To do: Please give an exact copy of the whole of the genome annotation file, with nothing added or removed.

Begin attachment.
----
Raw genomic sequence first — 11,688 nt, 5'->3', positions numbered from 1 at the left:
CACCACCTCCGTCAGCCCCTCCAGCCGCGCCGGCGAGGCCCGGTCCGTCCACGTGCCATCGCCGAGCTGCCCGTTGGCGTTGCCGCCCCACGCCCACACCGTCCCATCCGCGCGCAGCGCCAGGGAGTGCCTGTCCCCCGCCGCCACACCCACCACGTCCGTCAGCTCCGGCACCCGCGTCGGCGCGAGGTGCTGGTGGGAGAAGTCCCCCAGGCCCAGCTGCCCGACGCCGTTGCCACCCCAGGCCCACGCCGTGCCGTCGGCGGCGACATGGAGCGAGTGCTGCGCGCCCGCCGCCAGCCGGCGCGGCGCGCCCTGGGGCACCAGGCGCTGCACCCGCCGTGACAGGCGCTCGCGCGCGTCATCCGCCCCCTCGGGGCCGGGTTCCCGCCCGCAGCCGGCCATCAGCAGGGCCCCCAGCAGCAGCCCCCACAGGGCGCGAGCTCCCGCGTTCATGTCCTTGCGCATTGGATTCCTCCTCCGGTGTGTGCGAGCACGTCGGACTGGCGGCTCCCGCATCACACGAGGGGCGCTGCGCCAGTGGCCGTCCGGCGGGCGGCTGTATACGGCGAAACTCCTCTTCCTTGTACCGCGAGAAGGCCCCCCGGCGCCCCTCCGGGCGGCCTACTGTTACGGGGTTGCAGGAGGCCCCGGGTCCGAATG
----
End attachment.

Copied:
Raw genomic sequence first — 11,688 nt, 5'->3', positions numbered from 1 at the left:
CACCACCTCCGTCAGCCCCTCCAGCCGCGCCGGCGAGGCCCGGTCCGTCCACGTGCCATCGCCGAGCTGCCCGTTGGCGTTGCCGCCCCACGCCCACACCGTCCCATCCGCGCGCAGCGCCAGGGAGTGCCTGTCCCCCGCCGCCACACCCACCACGTCCGTCAGCTCCGGCACCCGCGTCGGCGCGAGGTGCTGGTGGGAGAAGTCCCCCAGGCCCAGCTGCCCGACGCCGTTGCCACCCCAGGCCCACGCCGTGCCGTCGGCGGCGACATGGAGCGAGTGCTGCGCGCCCGCCGCCAGCCGGCGCGGCGCGCCCTGGGGCACCAGGCGCTGCACCCGCCGTGACAGGCGCTCGCGCGCGTCATCCGCCCCCTCGGGGCCGGGTTCCCGCCCGCAGCCGGCCATCAGCAGGGCCCCCAGCAGCAGCCCCCACAGGGCGCGAGCTCCCGCGTTCATGTCCTTGCGCATTGGATTCCTCCTCCGGTGTGTGCGAGCACGTCGGACTGGCGGCTCCCGCATCACACGAGGGGCGCTGCGCCAGTGGCCGTCCGGCGGGCGGCTGTATACGGCGAAACTCCTCTTCCTTGTACCGCGAGAAGGCCCCCCGGCGCCCCTCCGGGCGGCCTACTGTTACGGGGTTGCAGGAGGCCCCGGGTCCGAATG